If the past is any indicator we’re coming up on the iPad’s next refresh. While we didn’t get a so-called Retina Display with the iPad 2, my gut (and other’s brains) lead me to believe that we’ll get something this year that can fill that hole in many people’s hearts.

Instead of discussing how this might affect users or developers, I want to take a look at how this will affect everyone, through one simple factor: price.


Recently there have been a few polls on here that have excluded people not in possession of an iPad 2, and for that I’m sorry. This week I’m going to make up for it, however, with a chance for you to give the main reason behind not purchasing Apple’s most recent technological marvel (excuse the hyperbole).

If you’re a proud owner of the original iPad I commend your decision not to upgrade, the iPad 2 is excellent, but so was the original. The differences are rather small considering the minimum $499 spend.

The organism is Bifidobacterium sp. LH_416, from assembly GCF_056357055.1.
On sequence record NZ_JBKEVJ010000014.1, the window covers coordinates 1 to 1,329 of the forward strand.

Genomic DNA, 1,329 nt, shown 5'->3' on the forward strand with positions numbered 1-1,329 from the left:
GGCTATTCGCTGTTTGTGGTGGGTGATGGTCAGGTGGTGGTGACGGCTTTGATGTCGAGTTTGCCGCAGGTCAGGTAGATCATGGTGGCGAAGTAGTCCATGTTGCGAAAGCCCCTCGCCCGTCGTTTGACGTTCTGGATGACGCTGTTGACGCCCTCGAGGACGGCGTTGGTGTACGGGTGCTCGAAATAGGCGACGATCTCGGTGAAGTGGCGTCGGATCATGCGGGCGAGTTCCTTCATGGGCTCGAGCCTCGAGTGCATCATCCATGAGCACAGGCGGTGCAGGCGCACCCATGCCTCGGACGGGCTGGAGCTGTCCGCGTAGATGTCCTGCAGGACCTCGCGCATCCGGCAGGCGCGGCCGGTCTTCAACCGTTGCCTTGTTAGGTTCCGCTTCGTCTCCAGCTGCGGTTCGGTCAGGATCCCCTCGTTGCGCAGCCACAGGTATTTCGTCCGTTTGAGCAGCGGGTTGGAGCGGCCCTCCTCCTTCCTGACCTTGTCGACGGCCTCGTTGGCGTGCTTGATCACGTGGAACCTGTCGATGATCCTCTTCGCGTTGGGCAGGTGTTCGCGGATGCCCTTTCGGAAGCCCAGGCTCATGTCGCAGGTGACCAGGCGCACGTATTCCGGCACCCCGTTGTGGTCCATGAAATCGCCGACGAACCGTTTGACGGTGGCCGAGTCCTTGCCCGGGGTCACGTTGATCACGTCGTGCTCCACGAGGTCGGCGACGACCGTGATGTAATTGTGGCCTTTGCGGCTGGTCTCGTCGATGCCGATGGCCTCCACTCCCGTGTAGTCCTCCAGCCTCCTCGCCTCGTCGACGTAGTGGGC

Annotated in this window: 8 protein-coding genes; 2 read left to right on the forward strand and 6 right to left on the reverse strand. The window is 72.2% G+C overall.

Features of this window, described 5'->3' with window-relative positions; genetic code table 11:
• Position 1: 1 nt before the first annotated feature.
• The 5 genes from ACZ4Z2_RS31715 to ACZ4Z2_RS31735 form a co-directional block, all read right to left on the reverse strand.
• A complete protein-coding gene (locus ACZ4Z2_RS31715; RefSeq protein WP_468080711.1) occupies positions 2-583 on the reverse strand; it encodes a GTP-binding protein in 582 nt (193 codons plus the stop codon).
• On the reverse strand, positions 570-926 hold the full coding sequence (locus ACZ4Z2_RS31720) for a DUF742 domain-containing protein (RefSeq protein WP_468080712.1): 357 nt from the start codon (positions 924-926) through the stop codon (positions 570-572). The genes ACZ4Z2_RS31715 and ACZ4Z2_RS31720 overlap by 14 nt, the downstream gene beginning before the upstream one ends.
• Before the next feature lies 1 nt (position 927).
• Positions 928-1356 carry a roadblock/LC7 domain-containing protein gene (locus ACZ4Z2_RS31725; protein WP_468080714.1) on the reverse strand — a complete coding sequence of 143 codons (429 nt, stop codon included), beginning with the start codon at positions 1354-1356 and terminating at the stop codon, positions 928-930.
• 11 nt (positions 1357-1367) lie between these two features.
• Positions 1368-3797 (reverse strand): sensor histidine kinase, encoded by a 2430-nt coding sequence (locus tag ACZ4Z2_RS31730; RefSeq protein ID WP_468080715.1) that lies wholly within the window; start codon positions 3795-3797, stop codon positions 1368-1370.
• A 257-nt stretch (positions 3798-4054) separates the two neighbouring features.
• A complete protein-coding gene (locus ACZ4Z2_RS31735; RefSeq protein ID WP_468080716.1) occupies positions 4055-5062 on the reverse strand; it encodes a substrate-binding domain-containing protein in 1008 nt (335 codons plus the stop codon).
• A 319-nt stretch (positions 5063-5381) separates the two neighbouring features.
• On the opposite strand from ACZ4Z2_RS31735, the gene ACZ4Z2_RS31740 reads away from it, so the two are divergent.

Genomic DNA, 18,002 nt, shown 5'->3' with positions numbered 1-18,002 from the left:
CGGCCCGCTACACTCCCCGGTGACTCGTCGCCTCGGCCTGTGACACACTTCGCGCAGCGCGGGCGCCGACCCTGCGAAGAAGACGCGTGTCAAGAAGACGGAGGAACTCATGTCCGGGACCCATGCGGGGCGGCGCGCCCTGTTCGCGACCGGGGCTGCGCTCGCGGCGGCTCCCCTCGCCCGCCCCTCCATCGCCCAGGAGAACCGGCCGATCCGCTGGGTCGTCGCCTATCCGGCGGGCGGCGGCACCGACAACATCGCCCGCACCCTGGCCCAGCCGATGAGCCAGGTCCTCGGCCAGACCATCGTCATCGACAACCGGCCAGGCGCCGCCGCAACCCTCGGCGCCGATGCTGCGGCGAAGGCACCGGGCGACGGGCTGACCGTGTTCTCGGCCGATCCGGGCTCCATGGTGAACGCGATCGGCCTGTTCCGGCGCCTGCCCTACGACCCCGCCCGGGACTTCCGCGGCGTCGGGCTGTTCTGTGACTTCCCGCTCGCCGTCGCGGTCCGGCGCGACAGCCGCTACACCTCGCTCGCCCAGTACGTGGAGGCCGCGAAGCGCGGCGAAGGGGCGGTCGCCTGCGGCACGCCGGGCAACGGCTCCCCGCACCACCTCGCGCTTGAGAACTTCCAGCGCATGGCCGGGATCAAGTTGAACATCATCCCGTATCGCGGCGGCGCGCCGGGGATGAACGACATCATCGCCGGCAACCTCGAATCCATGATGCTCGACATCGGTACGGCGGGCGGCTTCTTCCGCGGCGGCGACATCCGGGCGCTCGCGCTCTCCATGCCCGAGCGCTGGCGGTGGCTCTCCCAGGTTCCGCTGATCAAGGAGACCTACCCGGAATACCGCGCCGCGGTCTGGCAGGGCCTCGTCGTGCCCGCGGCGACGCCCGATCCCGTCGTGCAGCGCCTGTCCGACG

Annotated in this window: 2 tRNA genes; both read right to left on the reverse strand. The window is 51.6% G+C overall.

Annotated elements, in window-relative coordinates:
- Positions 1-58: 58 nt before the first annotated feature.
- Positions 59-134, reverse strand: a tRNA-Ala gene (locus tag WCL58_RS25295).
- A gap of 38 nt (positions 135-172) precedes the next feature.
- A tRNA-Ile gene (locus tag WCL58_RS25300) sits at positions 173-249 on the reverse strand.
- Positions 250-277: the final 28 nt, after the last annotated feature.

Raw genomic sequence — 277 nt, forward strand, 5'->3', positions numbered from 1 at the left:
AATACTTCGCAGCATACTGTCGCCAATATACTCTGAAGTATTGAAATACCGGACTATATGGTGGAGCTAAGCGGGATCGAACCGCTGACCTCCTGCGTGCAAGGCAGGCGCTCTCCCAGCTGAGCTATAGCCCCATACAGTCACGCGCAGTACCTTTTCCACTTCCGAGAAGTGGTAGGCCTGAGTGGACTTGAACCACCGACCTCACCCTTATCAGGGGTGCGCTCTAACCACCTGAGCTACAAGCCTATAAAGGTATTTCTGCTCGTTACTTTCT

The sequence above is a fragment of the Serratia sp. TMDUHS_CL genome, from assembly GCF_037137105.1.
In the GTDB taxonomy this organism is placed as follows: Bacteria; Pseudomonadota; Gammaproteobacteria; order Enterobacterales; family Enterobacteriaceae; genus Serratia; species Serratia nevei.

Is your reason purely financial, are you saving pennies in a jar right now?

What I’m more interested in are the specific reasons why people have passed on the iPad 2, especially if they’re considering the competition. The hot discussion last week was over the iPad 2’s cameras, was that your reason?

I can see good reasons to wait for the iPad 3, especially if you have an original iPad; the possibility of a retina display alone would have many iPhone 4 users on the edge of their seats.

As always, we’d love to hear your thoughts – simply post a comment below! What was the reason you decided not to buy an iPad 2?

The zero-sum game is defined by Wikipedia as: